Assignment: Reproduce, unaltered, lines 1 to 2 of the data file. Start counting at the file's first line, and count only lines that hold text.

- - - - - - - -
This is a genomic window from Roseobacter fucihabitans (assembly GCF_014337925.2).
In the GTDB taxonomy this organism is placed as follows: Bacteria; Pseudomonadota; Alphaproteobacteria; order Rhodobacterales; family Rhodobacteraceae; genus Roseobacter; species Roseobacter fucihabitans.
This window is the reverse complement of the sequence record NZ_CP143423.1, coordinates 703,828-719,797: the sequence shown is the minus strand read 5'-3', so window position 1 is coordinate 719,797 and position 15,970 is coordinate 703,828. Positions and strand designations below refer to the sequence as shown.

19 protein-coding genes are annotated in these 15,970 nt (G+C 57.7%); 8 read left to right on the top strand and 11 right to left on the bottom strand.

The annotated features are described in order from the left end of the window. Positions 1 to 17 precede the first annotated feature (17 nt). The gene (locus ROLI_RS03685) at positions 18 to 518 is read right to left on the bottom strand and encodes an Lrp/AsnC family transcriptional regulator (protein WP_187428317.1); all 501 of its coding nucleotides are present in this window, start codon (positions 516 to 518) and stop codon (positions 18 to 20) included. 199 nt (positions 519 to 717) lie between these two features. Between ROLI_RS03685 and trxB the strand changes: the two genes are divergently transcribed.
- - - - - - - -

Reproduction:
This is a genomic window from Roseobacter fucihabitans (assembly GCF_014337925.2).
In the GTDB taxonomy this organism is placed as follows: Bacteria; Pseudomonadota; Alphaproteobacteria; order Rhodobacterales; family Rhodobacteraceae; genus Roseobacter; species Roseobacter fucihabitans.